The main stream media is going out of their way to keep the truth from getting out about this initiative and those who oppose it. Take for example this excerpt from a commentary by Thomas Elias published last week in the Ventura County Star:
Proposition 73 is a parental consent abortion restriction forcing pregnant girls younger than 18 to get written permission from a parent or a judge before undergoing an abortion. Proposition 75 would force public employee labor unions to seek permission from their members every year before using dues money for political purposes.
Anyone who thinks these are new issues just hasn’t been paying attention.
Parental consent has never before gone directly before the voters. But indirectly, it has. That came in 1998, when conservatives viewed two of Republican Gov. Pete Wilson’s state Supreme Court appointees as traitors for their 1997 decision overturning a state parental consent law passed in 1987.
The California Pro-Life Council targeted both Chief Justice Ronald George and his colleague Ming Chin for judicial oblivion when they came up for routine yes-or-no confirmation votes for new 12-year terms.
Just as they do this fall, Democrats fretted in 1998 about whether the campaign against the two justices would bring large numbers of pro-life voters to the polls, worrying at the time that this could reduce the gubernatorial chances of Gray Davis. Plainly, Davis had nothing to worry about in that vote, winning handily at the same time the two justices were easily reconfirmed.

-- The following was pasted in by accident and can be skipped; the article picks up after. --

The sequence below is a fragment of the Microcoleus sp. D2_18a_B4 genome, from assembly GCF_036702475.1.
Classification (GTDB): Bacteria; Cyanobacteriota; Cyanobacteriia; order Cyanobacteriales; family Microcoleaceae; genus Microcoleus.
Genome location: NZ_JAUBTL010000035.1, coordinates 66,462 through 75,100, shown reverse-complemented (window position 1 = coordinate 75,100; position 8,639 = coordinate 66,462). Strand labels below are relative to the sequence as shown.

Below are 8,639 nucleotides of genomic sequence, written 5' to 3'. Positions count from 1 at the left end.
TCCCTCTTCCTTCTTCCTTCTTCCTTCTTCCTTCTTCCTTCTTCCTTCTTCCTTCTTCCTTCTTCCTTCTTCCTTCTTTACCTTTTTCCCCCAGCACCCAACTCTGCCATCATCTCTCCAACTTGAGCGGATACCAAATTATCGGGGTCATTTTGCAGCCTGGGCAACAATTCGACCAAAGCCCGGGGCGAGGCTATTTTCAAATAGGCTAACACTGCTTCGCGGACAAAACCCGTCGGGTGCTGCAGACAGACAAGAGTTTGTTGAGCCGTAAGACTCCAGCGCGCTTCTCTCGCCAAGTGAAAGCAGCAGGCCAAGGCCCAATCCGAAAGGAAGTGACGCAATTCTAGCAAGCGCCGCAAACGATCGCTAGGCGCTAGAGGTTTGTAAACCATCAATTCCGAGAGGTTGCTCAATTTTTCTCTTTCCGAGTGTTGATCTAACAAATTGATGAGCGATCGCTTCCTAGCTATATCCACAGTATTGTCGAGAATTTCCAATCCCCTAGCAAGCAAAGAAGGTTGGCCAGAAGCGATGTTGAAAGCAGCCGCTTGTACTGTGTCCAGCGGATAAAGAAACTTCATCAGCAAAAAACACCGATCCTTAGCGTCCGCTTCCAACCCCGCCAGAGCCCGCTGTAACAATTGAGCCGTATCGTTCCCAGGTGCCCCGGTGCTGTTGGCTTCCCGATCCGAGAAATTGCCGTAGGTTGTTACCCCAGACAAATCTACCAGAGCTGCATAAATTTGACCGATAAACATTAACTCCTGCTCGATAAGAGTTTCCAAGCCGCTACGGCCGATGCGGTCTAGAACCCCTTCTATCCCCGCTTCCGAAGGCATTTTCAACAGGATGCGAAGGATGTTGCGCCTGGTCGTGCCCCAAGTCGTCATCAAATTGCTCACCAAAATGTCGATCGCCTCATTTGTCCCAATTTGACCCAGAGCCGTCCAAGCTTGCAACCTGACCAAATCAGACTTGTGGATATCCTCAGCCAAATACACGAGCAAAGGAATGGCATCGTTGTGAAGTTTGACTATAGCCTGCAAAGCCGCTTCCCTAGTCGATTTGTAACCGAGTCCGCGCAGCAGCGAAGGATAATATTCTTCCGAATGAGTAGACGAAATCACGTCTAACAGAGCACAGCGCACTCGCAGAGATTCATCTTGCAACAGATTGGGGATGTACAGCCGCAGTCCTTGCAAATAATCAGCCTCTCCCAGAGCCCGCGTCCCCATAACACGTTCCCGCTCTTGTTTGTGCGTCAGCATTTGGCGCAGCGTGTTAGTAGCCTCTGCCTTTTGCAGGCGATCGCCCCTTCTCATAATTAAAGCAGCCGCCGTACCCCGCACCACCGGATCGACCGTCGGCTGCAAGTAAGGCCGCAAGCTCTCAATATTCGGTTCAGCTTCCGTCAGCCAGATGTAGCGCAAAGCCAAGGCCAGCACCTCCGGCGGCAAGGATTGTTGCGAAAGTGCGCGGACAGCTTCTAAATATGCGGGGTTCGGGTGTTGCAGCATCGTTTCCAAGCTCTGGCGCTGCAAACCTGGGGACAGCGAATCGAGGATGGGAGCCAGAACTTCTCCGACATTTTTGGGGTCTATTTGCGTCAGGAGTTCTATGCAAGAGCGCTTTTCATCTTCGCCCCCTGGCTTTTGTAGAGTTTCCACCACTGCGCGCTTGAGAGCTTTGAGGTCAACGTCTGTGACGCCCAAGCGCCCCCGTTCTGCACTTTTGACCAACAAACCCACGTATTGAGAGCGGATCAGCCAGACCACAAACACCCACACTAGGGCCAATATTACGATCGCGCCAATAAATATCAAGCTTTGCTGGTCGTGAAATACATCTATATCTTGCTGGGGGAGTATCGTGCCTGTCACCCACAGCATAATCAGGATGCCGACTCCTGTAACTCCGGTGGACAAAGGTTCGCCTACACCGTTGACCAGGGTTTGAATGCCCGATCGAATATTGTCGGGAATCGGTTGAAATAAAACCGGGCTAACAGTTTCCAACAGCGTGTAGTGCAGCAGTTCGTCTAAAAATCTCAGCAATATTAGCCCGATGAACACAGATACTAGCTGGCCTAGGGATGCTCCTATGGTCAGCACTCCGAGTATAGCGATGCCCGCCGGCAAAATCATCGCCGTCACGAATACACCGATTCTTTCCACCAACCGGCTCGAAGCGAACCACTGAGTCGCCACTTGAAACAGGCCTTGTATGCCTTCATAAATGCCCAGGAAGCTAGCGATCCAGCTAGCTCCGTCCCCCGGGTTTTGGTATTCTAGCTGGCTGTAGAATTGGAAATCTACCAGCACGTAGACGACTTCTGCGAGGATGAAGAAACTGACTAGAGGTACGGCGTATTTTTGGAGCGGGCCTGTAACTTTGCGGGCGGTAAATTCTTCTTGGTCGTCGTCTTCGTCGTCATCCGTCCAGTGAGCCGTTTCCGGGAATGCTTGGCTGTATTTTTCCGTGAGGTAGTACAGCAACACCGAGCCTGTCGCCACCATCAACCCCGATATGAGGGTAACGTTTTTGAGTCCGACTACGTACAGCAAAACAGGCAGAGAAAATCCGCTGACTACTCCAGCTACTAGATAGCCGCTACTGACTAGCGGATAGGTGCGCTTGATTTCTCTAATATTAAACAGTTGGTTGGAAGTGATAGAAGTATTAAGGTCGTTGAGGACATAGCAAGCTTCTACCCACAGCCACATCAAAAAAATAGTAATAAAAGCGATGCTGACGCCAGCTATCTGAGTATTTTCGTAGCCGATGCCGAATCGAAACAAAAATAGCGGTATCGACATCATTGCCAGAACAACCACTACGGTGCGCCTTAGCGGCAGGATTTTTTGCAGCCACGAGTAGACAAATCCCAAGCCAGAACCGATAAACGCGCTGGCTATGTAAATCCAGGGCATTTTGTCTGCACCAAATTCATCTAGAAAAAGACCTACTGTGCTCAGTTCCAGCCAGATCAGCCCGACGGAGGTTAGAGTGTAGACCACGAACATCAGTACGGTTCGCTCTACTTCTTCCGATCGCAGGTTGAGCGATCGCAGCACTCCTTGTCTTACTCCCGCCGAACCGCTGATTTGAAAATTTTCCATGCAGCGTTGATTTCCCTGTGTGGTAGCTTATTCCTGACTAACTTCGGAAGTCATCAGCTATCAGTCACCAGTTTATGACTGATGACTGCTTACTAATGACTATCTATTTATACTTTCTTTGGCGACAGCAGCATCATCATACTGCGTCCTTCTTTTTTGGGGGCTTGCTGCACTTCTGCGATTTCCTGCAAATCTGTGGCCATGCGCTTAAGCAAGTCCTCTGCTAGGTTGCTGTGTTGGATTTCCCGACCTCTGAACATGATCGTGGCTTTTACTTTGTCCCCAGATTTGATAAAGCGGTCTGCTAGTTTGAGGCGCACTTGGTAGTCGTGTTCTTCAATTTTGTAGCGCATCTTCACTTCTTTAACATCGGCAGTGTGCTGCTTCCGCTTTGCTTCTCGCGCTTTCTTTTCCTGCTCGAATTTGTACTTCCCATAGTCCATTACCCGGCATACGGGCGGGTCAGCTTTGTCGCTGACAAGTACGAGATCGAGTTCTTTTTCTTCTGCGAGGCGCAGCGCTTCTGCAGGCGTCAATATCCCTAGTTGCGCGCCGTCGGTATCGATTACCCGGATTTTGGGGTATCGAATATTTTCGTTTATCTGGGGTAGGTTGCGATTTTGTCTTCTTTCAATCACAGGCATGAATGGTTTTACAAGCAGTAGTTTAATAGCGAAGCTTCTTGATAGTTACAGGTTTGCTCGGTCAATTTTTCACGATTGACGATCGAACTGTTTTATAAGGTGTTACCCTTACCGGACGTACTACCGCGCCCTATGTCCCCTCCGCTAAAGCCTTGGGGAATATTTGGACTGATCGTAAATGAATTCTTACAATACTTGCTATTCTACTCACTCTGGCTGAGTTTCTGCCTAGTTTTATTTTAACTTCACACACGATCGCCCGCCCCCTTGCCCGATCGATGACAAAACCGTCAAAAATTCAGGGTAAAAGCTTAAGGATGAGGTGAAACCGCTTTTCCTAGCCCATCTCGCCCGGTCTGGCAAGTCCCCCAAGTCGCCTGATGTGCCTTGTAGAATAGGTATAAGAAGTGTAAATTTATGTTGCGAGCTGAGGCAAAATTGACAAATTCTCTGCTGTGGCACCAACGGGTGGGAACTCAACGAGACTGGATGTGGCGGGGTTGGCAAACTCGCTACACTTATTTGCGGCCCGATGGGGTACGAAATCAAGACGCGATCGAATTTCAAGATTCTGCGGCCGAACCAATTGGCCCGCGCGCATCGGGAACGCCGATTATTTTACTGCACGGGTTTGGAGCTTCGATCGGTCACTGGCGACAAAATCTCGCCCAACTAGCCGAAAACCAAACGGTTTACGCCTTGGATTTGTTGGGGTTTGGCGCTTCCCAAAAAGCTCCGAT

That fizzled campaign against the justices, plus their decision a year earlier to toss the existing parental consent law on personal grounds provides reason to wonder whether Proposition 73 would stand for long even if it passes.
First of all, Prop. 73 does not require parental consent. It simply requires abortion providers notify the parents of minor children 48 hours prior to performing an abortion on their child. Secondly, unlike California’s parental consent law, this measure would amend the California Constitution, thus prohibiting out of control judges from overriding the will of the voters.
One thing Mr. Elias is right about is the potential fate of this initiative. If we, those who value parent’s rights, those who value the well being of our children, those of us who value life…If we do not step up step up to the plate and support this initiative, it will fail. And please understand, support is not a passive thing.
We truly support those people and causes to which we give of our resources. Our time, our talent and our treasury…These are our resources. And anyone can give. If you only can spare and hour or two of your time to make phone calls, knock on doors or stuff envelopes, that support means something. Even if you can only give $10, that is $10 more to help pass this initiative.
But if you have not given of your resources: your time, talent or treasury, then you are not a supporter of Prop 73. You’re a cheerleader… a well wisher… but not a supporter. Our daughters need all the supporters they can get. I hope we can count on your support.
For more information on how you can support Prop. 73 visit the CAParentsrights.org
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